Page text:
A study published in the Science journal on Friday by a mixed team showcased the results of an experimental vaccine which seems to be on track of providing a safeguard against the spread of HIV, representing one of the biggest steps forward in this regard in history.
The HIV vaccine, developed by a combined team from The Rockefeller University, The Scrips Research Institute(TSRI) and the International AIDS Vaccine Initiative (IAVI) has had satisfactory results after being tested on mice, with its goal being to stimulate the production antibodies needed to stop or prevent HIV infection. The research was led by a trio consisting of TSRI Department of Immunology chair Dennis Burton, IAVI Director of Vaccine Design William Schief and Professor David Nemazee of TSRI.
The scientists are struggling to develop a vaccine which makes the body release antibodies which strap to virus before it is able to infect the patient. This has proved particularly tricky in the past as, unlike other viruses, the HIV cannot be fought with a dead version of its own microbe as it can rapidly avoid immune system detection and mutates at a very fast rate.
As a result, a successful vaccine against HIV will have to contain different proteins called immunogens which will stimulate the body to produce a broader range of antibodies at the same time to safeguard against the virus or prevent its spread. This process happens naturally in a low percentage of HIV patients who have a strong immune system, but the antibody range isn’t big enough to actually contain the virus. The vaccine should then help produce a broad enough range of such immunogens to effectively combat the microbe.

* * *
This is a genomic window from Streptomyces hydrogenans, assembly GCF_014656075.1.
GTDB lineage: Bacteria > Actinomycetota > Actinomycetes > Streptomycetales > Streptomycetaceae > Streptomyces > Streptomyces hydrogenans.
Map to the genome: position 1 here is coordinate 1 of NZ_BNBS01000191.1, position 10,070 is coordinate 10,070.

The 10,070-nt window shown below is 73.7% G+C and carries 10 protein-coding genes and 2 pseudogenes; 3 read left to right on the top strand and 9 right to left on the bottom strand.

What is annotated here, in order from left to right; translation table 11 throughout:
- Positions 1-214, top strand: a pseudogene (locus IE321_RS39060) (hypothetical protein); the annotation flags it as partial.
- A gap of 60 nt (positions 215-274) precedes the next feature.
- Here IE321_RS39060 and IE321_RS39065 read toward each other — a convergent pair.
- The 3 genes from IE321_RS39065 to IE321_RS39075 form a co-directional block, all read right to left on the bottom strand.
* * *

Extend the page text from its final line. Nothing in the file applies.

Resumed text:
Apparently, production of these immunogens can be increased by triggering artificial immune system responses at first, which will then prompt it to adapt at the rate necessary to contain the HIV. Testing on mice showed that the vaccine managed to start the immune system response close to the necessary parameters, with the natural antibodies doing the rest.
The vaccine is still in its early experimental phases though, and it will require a broader range of immunogens if it is to successfully challenge HIV; the study’s researchers have immediately started tests in this regard. It will probably take years until a human version of the vaccine will be developed.
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